Read more of this story at Slashdot.

Categories: Open Source, Technology

CV of Failures: Princeton Professor Publishes Resume of His Career Lows

Slashdot - Sun, 05/01/2016 - 4:10pm
An anonymous reader shares a Guardian report: A professor at Princeton University has published a CV listing his career failures (PDF), in an attempt to "balance the record" and encourage others to keep trying in the face of disappointment. Johannes Haushofer, who is an assistant professor of psychology and public affairs at the university in New Jersey, posted his unusual CV on Twitter last week. The document contains sections titled Degree programs I did not get into , Research funding I did not get and Paper rejections from academic journals. Haushofer writes: Most of what I try fails, but these failures are often invisible, while the successes are visible. I have noticed that this sometimes gives others the impression that most things work out for me. As a result, they are more likely to attribute their own failures to themselves, rather than the fact that the world is stochastic, applications are crapshoots, and selection committees and referees have bad days. This CV of Failures is an attempt to balance the record and provide some perspective. He added another section called "Meta-Failures" to his resume, writing, "This darn CV of Failures has received way more attention than my entire body of academic work."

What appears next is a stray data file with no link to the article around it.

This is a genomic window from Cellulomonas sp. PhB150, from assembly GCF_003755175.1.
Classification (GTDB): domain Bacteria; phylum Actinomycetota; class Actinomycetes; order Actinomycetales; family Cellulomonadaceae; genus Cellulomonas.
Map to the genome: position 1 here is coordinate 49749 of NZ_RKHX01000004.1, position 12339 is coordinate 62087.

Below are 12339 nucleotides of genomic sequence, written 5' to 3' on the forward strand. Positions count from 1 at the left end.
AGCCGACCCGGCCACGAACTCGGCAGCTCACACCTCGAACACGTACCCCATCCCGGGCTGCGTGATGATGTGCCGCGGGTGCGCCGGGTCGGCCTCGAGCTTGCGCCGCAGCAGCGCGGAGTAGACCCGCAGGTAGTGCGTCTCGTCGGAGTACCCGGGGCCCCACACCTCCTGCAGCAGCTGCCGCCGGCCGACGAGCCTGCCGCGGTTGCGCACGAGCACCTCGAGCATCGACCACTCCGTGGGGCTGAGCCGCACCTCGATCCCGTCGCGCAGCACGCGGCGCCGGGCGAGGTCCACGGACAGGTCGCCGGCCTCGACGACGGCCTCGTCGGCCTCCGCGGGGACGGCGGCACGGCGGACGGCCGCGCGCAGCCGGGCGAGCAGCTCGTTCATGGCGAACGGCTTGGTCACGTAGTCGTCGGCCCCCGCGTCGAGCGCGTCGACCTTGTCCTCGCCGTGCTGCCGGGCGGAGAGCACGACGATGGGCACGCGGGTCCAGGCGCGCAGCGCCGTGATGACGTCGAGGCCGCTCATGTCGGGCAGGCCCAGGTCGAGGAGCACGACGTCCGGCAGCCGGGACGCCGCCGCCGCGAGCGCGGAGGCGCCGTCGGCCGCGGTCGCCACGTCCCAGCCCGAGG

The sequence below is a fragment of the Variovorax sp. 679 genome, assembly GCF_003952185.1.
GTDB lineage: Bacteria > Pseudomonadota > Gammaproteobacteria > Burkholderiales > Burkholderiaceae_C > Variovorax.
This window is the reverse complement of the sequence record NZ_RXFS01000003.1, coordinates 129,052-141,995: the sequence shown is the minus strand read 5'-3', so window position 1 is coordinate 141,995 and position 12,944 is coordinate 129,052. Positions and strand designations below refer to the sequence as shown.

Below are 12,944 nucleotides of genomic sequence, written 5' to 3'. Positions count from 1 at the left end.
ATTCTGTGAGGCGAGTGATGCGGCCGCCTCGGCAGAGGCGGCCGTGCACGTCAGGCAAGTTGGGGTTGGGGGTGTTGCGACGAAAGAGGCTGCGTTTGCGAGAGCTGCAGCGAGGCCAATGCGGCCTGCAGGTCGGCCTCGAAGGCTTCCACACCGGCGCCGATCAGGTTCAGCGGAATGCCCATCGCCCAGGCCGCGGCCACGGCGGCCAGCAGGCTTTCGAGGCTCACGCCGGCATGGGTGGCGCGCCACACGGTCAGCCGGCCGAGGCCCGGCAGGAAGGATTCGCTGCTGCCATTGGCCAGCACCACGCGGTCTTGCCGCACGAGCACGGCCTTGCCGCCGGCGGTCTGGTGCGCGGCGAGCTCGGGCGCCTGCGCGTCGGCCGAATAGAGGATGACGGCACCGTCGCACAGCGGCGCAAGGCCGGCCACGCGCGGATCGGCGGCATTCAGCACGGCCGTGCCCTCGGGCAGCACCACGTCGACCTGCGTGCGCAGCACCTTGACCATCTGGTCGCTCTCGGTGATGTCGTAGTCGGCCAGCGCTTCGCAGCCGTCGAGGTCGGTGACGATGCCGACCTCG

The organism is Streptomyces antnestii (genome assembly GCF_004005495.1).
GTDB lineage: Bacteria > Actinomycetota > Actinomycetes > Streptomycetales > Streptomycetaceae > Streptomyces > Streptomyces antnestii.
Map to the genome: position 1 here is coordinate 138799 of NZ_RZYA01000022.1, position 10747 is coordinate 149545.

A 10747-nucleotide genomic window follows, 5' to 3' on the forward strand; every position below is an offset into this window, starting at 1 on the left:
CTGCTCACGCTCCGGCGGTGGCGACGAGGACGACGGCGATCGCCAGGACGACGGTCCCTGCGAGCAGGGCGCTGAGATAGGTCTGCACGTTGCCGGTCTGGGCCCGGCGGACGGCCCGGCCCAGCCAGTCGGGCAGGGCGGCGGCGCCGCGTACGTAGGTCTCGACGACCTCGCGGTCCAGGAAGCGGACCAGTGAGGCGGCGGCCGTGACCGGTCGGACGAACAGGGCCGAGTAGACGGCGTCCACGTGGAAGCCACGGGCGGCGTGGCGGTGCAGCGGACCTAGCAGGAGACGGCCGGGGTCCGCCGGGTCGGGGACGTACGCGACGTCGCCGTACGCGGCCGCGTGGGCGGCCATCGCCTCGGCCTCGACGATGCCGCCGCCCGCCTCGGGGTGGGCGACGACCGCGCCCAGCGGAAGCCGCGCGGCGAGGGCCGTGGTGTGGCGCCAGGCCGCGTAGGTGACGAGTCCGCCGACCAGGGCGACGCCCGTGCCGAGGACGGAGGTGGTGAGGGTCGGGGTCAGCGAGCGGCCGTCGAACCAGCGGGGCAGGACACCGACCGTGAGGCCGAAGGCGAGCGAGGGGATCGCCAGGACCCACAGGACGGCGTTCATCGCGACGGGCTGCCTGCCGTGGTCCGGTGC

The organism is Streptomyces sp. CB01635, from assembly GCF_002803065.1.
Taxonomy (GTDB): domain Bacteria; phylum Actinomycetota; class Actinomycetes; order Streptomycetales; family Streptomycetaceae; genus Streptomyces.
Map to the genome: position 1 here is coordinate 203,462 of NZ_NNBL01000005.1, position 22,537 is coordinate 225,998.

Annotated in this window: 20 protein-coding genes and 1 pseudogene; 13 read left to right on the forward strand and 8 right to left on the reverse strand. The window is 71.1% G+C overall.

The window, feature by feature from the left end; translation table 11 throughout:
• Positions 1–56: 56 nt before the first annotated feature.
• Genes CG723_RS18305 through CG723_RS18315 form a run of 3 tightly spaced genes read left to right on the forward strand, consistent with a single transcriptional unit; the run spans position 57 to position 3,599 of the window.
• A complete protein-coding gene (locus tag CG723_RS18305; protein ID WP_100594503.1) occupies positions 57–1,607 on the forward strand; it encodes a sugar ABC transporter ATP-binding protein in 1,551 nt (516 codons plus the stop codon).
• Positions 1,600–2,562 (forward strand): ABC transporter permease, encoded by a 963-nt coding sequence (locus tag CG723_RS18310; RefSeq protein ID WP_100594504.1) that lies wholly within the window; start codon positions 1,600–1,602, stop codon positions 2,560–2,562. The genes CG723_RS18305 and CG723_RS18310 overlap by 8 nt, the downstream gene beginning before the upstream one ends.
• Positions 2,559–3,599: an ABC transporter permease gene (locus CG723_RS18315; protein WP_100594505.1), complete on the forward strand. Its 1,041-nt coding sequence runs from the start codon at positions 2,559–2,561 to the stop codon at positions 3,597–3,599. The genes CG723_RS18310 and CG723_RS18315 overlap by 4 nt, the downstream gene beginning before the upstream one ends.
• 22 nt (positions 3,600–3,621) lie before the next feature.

Read more of this story at Slashdot.

Categories: Open Source, Technology

Study finds Silicon Valley engineering interns earn $81,600 per year compared with national wage index of $46,481.52 (Polly Mosendz/Bloomberg)

TechMeme - Sun, 05/01/2016 - 3:50pm

Polly Mosendz / Bloomberg:
Study finds Silicon Valley engineering interns earn $81,600 per year compared with national wage index of $46,481.52  —  Do You Earn Less Than a Silicon Valley Intern?  —  The vast majority of interns in a recent survey said they did not attempt to negotiate their salary.

Categories: Technology

RIP Kuro5hin

Slashdot - Sun, 05/01/2016 - 3:50pm
themusicgod1 writes: Can we please get a moment of silence? Long-time sister site to Slashdot, Kuro5hin has finally gone offline.

Read more of this story at Slashdot.

Categories: Open Source, Technology

Government Could Ban BBC From Showing Top Shows at Peak Times

Slashdot - Sun, 05/01/2016 - 3:30pm